I know you still have 9 stocks to come, but if you're looking at a return to normal I'd love to hear your thoughts on how to invest for interest rates above 0%. In theory, rising rates are bad for companies like GE that require huge capital investments to fund new infrastructure projects.
    Nov 29, 2011. 11:07 PM | 3 Likes Like |Link to Comment
  • Schwab: An Island of Sanity [View article]
    Interest rates.

    If (when) interest rates return to 1.25%, then SCHW will realize a revenue increase of approx. $500M to $600M annually from fee waivers on money market accts. Also, since 35% of rev. is from interest, this portion of income will rise. Third, since higher rates reward savings, AUM should also benefit from rising rates. Finally, rising rates implies economic stability if not growth and SCHW benefits from consumer base with money to invest.

    Details in the link from original post.
    Nov 29, 2011. 10:52 PM | 2 Likes Like |Link to Comment
  • In A Coke And Pepsi World, Don't Forget About Dr. Pepper [View article]
    DPS had a huge spike in FCF due to KO and PEP buying back their respective bottlers (shows on balance sheet as working capital). So the buy backs are not sustainable at current rate, nor will dividend growth continue at double digit rate.

    Net cash from operating activities should drop back down to the 850 M range and FCF should drop back down to the $550 M neighboorhood. So the dividend policy will be based on that more reasonable FCF range.

    However, it was nice of mgmt to return this bonus pool of money to shareholders rather then paying themselves a bonus or trying to make unnecessary acquisitions or launch another disastrous energy drink.

    I love DPS brands (specifically IBC root beer). However, if you adjust for the very foreseeable drop in FCF and value the shares based on net income, the company is basically fairly valued and earns lower returns than KO or PEP so will likely trade at a discount to its larger peers. Still a quality name, but not a bargain.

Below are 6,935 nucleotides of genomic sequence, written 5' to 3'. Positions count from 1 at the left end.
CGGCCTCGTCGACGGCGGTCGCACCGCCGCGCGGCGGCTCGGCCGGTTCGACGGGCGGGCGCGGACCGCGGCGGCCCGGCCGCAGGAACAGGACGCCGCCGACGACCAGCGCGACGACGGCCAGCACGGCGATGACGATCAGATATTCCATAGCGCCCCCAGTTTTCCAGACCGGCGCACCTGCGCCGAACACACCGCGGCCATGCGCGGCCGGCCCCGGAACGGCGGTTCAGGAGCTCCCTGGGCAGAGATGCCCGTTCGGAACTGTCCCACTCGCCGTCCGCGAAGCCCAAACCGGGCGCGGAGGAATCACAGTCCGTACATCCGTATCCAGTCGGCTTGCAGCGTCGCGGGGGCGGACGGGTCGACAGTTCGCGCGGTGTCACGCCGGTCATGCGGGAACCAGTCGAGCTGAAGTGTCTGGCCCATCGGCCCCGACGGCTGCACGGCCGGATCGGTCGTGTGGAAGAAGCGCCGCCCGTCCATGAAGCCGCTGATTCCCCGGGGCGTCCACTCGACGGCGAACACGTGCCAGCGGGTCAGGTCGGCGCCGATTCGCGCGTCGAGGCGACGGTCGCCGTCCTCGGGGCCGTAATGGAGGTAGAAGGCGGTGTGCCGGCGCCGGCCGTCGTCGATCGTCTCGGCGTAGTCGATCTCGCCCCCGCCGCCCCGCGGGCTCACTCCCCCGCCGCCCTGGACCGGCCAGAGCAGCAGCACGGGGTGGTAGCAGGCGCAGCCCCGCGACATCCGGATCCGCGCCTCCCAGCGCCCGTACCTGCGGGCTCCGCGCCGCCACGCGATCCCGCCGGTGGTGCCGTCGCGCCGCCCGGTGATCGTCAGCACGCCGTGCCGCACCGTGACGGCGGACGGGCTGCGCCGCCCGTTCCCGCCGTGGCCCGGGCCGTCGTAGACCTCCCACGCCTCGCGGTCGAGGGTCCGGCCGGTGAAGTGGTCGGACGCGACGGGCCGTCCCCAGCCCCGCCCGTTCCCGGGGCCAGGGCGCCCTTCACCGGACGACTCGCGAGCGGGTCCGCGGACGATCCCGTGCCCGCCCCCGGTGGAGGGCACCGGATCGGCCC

Nov 27, 2011. 09:45 AM | Likes Like |Link to Comment
  • What Is Amazon Stock Worth? [View article]
    So your intention is to short the stock at 200 and close at 205 for a $5 loss. Then turn around and buy at 205 and sell at 195 for a $10 loss. You've now lost $15 per share in trading without any thesis regarding the underlying business fundamentals.

    If a stock is a short at 200 why would you suddenly change your mind and like it at 205? In other words, if you were right to short at 200, then by definition you will lose money we you cover and go long at 205. Your trading strategy contradicts your convictions.

    Pure retail is a tough business. No pricing power. No customer switching costs.

    Costco sales everything in store basically at cost and only makes a profit off membership fees. They did this to undercut the price advantage of the previous low cost provider WMT. Do you really want to compete in a market where the winner is the one who is willing to make the least amount of profit?
    Nov 26, 2011. 02:08 AM | Likes Like |Link to Comment
  • Microsoft: A Strong Buy [View article]
    I disagree with both the author and Jakeman that MSFT's public perception is holding back the stock. IT pro's and consumers alike trust Office products everyday and the scale of "everyone else uses it so we have to, too" is a fantastic business advantage. Also, I don't think the float is a real issue.